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Stinging food prices hurt inflation in 2019

Mbane Ngwira

Malawi’s headline inflation rose to an average of 9.4 percent in 2019, affected by biting food prices, latest figures from the National Statistical Office has shown.

The 2019 average inflation is 0.2 percentage points higher than the 9.2 percent recorded in 2018.

The development means that the Reserve Bank of Malawi (RBM) has missed the inflation target of 9.2 percent for 2019 by 0.2 percentage points.

In December, headline inflation shot up by 1.1 percentage points from 10.4 percent in November driven by surging food prices.

The country’s maize prices have been on the upsurge in recent months due to a sharp fall in the supply of the commodity.

The grain has been trading at an average price of K15,000 per 50 kg bag up from around K5,500 in April last year.

According to NSO food and non-food inflation rates stood at 19.3 and 4.9 percent, respectively in December.

RBM Dir e c tor of Communication and Protocol, Mbane Ngwira, recently admitted that rising food prices was a major challenge to monetary policy in 2019.

“Maize prices increased strongly during the year causing persistent high food inflation. This is a challenge for monetary policy because it creates negative inflation expectations despite the fact that the source of inflation is from the supply side.

“As repeatedly explained in the past year, the modern monetary policy that the RBM adopted, requires that the expectations should be well anchored. But food prices will collapse and converge towards non-food inflation, assuming there will be no any serious supply shock in 2020, hence, this challenge is considered temporary,” Ngwira said.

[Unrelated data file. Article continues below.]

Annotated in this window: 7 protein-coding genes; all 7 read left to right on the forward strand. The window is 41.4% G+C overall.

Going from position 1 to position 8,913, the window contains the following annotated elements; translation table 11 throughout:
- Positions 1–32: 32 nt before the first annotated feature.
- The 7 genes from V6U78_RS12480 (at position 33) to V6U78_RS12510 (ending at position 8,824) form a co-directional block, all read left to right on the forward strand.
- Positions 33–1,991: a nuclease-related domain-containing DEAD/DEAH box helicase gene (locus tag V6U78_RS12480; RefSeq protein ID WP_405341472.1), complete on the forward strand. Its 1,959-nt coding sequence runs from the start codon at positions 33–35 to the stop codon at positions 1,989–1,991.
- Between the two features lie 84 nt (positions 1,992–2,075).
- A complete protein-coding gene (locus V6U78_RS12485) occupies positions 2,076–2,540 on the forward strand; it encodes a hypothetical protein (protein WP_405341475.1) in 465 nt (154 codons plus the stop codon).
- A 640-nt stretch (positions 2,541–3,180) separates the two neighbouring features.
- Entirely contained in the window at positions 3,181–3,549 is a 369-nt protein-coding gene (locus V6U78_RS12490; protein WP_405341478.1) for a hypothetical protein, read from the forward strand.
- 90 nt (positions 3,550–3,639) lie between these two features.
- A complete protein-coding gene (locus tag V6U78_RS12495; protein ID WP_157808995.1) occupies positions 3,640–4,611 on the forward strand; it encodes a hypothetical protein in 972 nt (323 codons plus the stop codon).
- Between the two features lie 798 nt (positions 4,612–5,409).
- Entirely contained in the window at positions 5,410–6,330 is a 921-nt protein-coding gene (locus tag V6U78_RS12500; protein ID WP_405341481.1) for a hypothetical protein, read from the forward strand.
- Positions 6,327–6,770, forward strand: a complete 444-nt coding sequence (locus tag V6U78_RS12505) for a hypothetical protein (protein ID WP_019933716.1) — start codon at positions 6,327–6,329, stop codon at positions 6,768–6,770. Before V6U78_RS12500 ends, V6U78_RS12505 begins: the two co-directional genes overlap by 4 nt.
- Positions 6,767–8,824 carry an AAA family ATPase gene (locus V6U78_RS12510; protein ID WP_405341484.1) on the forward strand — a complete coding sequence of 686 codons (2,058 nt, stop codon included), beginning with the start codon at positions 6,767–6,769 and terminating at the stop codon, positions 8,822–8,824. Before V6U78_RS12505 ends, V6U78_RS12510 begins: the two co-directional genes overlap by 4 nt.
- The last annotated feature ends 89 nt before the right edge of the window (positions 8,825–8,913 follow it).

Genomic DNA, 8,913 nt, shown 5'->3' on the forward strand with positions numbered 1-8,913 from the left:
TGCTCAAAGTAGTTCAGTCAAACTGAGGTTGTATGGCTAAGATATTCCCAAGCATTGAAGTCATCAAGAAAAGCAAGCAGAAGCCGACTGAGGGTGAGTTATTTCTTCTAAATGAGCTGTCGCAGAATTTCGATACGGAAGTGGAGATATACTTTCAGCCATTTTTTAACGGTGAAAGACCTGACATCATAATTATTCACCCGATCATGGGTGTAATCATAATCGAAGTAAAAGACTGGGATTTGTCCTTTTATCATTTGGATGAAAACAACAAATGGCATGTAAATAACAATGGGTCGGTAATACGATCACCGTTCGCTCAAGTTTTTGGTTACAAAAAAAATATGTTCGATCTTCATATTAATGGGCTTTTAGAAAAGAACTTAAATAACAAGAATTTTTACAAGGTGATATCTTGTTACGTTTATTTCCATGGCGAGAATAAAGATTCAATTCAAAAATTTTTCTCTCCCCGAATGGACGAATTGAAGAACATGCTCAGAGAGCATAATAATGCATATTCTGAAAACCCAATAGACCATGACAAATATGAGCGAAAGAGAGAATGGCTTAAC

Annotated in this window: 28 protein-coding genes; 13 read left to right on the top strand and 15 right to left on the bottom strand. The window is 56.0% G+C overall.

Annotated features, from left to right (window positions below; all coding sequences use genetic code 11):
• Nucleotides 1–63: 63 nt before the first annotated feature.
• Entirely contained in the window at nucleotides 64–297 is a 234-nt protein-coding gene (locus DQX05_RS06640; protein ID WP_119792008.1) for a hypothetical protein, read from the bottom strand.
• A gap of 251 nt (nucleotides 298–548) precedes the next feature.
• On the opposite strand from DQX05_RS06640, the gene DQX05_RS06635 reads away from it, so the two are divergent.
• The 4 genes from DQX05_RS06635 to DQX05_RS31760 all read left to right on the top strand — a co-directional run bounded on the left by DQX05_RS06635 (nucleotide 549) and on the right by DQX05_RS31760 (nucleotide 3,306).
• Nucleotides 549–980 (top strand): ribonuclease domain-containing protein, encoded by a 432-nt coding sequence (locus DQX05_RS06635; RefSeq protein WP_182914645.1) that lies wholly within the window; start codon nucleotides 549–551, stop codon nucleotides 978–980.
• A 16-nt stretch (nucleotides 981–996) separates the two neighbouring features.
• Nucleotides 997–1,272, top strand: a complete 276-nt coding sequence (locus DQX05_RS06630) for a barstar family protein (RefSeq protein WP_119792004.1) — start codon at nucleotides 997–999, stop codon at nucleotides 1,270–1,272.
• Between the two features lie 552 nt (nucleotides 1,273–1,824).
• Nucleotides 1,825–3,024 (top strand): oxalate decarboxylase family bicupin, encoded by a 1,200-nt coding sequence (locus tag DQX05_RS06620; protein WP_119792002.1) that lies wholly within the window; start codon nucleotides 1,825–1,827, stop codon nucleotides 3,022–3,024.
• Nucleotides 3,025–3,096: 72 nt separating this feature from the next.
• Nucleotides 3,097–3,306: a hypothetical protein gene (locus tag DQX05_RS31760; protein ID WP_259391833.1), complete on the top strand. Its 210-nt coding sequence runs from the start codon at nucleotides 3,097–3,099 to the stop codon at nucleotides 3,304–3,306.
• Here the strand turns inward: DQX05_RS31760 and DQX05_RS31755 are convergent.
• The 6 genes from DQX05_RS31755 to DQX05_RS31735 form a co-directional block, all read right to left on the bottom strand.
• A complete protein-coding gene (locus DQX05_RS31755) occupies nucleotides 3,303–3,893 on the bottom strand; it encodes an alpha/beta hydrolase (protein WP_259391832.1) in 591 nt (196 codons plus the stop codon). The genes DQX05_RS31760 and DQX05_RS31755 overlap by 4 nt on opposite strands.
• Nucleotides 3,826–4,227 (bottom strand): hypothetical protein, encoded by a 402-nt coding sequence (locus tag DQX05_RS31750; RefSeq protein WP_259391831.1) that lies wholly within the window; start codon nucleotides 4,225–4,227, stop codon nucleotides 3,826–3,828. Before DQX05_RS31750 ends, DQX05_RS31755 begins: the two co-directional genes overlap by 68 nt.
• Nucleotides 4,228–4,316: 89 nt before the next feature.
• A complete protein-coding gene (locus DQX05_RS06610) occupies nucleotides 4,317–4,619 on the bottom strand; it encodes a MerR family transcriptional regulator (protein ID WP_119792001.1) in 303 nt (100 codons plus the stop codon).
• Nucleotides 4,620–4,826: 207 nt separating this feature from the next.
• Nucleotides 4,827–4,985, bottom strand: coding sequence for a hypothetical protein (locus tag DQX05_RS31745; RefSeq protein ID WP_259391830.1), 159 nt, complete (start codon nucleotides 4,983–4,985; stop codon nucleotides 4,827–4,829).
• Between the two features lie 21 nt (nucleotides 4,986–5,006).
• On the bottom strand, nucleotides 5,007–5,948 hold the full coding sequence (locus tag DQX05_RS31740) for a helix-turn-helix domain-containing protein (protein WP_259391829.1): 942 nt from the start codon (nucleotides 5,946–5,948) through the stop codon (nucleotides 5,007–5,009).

RBM harbours a long-term ambition of achieving an inflation rate of 5 percent by 2021 which would help pull down interest rates to around 11 percent.

Recently the International Monetary Fund (IMF) said RBM’s ambitious target of attaining five percent inflation by the first quarter of 2021 will depend on improved agricultural resilience.

IMF Resident Representative, Farayi Gwenhamo, highlighted that agricultural resilience would lower domestic food prices, lower international fuel prices and strengthened fiscal and monetary policy implementation.

“In recent years, weather shocks such as extreme droughts and floods have taken a huge toll on Malawi’s economic activity. Last year, Cyclone Idai affected agricultural activities especially in the south but good harvests in other parts of the country dampened the negative effect.

“Going forward, prioritisation and implementation of policies in Malawi’s National Resilience Strategy will be key in adapting and building resilience to climate change shocks,” Gwenhamo said.

This is coming at a time there is uncertainty on this year’s crop production owing to excess rains being received in some parts of the country coupled with fall armyworms and African armyworms that have affected some crop fields.

Ministry of Agriculture, Irrigation and Water Development recently indicated that the fall armyworms have destroyed 144,000 hectares of crops, affecting 467,000 farmers in all agricultural development divisions nationwide.

The figure is almost triple that of 2017, when President Peter Mutharika declared 20 out of the country’s 28 districts as disaster areas following a fall armyworm outbreak after 133,083 farmers were affected.

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